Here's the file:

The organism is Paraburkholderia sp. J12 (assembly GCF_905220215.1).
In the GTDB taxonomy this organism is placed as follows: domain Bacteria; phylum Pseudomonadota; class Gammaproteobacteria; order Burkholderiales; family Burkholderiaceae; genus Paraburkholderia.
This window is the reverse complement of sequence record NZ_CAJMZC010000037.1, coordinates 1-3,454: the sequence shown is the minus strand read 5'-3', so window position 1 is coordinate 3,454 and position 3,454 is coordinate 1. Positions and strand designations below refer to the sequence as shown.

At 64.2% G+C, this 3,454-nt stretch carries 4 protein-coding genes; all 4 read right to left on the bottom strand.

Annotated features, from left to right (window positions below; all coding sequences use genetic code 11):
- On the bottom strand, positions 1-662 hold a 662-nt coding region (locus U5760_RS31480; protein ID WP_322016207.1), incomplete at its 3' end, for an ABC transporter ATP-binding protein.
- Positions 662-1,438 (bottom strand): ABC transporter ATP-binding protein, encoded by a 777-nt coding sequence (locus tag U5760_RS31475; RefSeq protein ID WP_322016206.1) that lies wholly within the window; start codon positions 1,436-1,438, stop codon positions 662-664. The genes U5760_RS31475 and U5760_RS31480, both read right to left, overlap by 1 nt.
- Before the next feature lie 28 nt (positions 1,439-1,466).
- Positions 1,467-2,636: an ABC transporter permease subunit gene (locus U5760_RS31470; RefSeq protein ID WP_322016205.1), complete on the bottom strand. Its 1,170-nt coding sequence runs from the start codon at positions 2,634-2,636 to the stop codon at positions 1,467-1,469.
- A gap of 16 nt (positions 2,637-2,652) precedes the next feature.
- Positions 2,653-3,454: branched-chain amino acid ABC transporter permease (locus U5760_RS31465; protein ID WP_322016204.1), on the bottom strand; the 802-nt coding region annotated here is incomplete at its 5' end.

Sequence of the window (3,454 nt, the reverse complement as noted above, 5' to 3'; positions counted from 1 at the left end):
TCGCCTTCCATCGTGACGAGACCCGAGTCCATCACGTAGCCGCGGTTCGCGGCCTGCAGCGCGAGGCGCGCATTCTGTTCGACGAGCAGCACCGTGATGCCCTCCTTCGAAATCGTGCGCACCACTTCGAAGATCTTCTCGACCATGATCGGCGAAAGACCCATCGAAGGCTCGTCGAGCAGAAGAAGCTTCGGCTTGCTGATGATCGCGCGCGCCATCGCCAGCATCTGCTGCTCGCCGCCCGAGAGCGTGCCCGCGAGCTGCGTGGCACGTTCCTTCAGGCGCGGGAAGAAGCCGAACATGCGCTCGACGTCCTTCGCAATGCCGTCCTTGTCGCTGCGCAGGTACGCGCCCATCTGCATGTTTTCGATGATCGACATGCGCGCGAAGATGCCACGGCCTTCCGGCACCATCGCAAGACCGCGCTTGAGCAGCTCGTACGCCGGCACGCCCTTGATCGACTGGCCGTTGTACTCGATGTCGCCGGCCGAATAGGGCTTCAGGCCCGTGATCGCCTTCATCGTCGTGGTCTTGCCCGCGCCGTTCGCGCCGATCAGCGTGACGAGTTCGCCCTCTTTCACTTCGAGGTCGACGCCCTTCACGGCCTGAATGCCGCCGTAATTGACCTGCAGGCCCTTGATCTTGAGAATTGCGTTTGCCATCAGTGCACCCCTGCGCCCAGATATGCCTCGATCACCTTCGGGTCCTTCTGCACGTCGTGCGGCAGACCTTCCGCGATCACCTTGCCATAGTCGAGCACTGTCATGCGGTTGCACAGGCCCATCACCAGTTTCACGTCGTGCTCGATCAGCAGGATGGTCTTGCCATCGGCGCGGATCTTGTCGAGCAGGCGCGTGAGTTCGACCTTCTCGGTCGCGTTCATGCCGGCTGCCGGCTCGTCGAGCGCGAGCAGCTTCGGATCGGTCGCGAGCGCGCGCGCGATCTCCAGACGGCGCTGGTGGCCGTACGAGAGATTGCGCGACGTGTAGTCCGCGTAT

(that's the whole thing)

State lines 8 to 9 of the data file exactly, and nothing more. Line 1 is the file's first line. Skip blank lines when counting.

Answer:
- Before the next feature lie 28 nt (positions 1,439-1,466).
- Positions 1,467-2,636: an ABC transporter permease subunit gene (locus U5760_RS31470; RefSeq protein ID WP_322016205.1), complete on the bottom strand. Its 1,170-nt coding sequence runs from the start codon at positions 2,634-2,636 to the stop codon at positions 1,467-1,469.